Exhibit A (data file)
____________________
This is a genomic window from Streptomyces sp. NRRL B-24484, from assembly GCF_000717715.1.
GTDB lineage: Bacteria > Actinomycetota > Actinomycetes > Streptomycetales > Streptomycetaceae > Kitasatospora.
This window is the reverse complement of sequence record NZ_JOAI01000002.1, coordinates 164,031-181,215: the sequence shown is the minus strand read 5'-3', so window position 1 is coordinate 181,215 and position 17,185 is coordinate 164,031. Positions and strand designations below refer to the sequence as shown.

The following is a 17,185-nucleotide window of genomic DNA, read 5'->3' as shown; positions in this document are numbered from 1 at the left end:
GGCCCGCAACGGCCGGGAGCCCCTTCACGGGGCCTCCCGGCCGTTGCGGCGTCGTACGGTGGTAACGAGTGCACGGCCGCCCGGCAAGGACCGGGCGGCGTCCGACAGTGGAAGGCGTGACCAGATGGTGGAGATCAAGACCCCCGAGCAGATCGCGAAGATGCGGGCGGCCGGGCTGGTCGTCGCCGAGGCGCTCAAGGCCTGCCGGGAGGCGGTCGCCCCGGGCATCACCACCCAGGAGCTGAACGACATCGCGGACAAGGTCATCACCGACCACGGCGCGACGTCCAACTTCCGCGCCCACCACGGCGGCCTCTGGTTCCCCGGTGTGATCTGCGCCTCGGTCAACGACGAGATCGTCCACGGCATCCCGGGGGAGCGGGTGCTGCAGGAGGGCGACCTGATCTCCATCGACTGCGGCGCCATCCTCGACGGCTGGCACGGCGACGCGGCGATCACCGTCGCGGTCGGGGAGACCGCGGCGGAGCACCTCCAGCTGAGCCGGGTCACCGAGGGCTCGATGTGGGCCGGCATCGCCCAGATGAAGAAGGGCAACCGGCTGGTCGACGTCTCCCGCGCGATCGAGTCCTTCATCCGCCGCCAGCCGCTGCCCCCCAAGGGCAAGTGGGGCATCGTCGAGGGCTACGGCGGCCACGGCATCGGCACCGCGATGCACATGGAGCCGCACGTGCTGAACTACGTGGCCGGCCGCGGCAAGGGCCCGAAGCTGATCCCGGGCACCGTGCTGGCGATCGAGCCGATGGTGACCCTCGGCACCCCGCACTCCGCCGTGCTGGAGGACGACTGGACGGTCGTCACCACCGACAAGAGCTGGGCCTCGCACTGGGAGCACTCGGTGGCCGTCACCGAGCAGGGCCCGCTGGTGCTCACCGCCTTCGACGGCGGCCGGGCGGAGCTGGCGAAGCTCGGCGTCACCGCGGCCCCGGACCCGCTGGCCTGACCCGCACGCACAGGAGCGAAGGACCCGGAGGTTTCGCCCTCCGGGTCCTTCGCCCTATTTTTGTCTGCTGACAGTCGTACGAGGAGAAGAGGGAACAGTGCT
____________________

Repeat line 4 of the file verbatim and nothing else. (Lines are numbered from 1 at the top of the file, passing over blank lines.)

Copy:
The following is a 17,185-nucleotide window of genomic DNA, read 5'->3' as shown; positions in this document are numbered from 1 at the left end: